A probe of Energy Department finances that sometimes got testy led the agency’s inspector general last week to fault the chief financial officer for being dismissive of reports that one program might have violated the Anti-Deficiency Act to the tune of $16 million.
The April 26 report from acting watchdog April Stephenson reflected four months of interviewing finance officials about whistleblower complaints alleging inaccurate fiscal 2017 spending reports concerning the department’s Electricity Delivery and Energy Reliability account.
“Due to a clerical error, approximately $23 million was requested in a line for reimbursable work rather than the intended line for direct funding,” the report stated. “This left the direct funding line of the account at approximately $198 million rather than the intended amount of approximately $221 million,” which caused the CFO’s office to send the Office of Management and Budget an inaccurate summary of spending from one year to the next. The officials running the electricity account “continued to obligate funds against this account for the remainder of the fiscal year, ultimately obligating about $214 million, or approximately $16 million more than permitted,” the IG found.
The Office of the Chief Financial Officer led by John Vonglis, the report said, was alleged to have “attempted to hide the violation from external auditors. Specifically, it was alleged that the Deputy Chief Financial Officer instructed staff to correct the issue and make the matter go away, and did not follow procedures for assessing the violation and notifying General Counsel.”
The IG team concluded by substantiating “the allegation that the department obligated more funds than were apportioned for the specific account reviewed.” The lack of proper internal controls, auditors found, “contributed to the issues identified surrounding the potential Anti-Deficiency Act violation.” The IG continued: “While the issues identified would not have prevented the clerical error, we found that policy and procedures weaknesses existed that impacted the department’s ability to identify and resolve the clerical error that led to the potential violation in a timely manner.”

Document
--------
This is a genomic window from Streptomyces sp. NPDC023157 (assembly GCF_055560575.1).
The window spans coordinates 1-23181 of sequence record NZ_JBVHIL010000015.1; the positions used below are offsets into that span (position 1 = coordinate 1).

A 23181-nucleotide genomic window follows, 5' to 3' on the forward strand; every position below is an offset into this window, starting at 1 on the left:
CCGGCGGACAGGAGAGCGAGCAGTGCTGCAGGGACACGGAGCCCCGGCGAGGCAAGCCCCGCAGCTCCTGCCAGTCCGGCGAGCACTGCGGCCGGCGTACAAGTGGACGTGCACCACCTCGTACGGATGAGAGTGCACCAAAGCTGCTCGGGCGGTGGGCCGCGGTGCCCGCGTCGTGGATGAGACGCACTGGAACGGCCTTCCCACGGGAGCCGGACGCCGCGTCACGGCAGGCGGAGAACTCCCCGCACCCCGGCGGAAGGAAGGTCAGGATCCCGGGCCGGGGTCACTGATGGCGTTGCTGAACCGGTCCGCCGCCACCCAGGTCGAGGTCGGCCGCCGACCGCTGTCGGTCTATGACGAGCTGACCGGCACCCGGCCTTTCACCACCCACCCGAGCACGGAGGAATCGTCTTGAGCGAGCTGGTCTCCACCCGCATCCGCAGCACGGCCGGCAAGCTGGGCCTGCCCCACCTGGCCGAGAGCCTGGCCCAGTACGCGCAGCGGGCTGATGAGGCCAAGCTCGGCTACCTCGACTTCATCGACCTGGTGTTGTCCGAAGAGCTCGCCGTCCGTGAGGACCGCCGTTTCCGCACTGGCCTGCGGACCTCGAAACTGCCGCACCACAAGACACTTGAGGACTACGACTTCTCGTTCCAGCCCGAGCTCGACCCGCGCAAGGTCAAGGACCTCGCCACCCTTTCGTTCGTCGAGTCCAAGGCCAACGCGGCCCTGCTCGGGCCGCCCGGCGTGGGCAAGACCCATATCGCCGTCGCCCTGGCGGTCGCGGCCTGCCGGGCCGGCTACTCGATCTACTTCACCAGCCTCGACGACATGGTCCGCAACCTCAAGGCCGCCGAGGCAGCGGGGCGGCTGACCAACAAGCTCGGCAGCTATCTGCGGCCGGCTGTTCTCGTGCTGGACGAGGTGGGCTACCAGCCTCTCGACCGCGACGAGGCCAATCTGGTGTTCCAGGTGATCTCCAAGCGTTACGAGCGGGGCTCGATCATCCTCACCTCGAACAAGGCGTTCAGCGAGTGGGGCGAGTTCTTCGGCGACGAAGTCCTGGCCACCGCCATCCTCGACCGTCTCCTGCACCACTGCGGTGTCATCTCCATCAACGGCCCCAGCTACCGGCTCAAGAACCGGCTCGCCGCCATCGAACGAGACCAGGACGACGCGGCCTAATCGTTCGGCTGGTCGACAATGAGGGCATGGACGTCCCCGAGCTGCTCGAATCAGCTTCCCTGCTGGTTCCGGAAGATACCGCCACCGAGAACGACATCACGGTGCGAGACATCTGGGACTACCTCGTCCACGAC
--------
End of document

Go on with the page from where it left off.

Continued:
The test work and examination of records did not, however, substantiate “the allegation that management attempted to hide the potential Anti-Deficiency Act violation from external auditors and oversight organizations,” the IG reported. “While our discussions with officials and review of emails indicated the unusual nature of the transactions and a significant desire to correct the clerical error due to the… reporting deadline and year-end financial reporting, we did not identify emails that indicated intentions to deliberately cover up the potential violation.”
In an unusual narrative of unresolved conflicts, the acting IG accused the deputy CFO of claiming to have completed a thorough review of the possible violation of the Anti-Deficiency Act when subsequent interviews indicated the review was not complete.
Managers reviewing the draft accused the IG of “erroneous… characterizations, assumptions, and conclusions,” and expressed puzzlement at why the auditors combined a criminal investigation with a “more time-consuming review” of a possible Anti-Deficiency Act violation. Why a criminal probe when the CFO’s office had reported the clerical error to OMB and the general counsel? CFO Vonglis asked. The IG’s delay in preparing the department’s fiscal 2017 Consolidated Financial Statement Audit, he added, was disruptive and negatively impacted departmentwide financial reporting.
The IG acknowledged that the inspection “involved significant resources and, unfortunately, the timing of the allegations resulted in a delay in issuing the financial statement audit report. However, we stand by our action as appropriate and necessary under the circumstances.”
The IG recommended more effective financial controls as well as improvements in communication, training and understanding of the Anti-Deficiency Act.
After a testy April 10 meeting to discuss a draft of the report, management withdrew its comments, but on April 20 wrote a letter accepting most recommendations “in principle.”
Still, the IG faulted the CFO’s office for a lack of timetable for corrective actions. “We are disappointed,” the report added, “by management’s assertion that the allegations made to the OIG were baseless, and we are concerned about, what is in our opinion, OCFO senior leadership’s dismissive view of complaints received by the OIG Hotline.”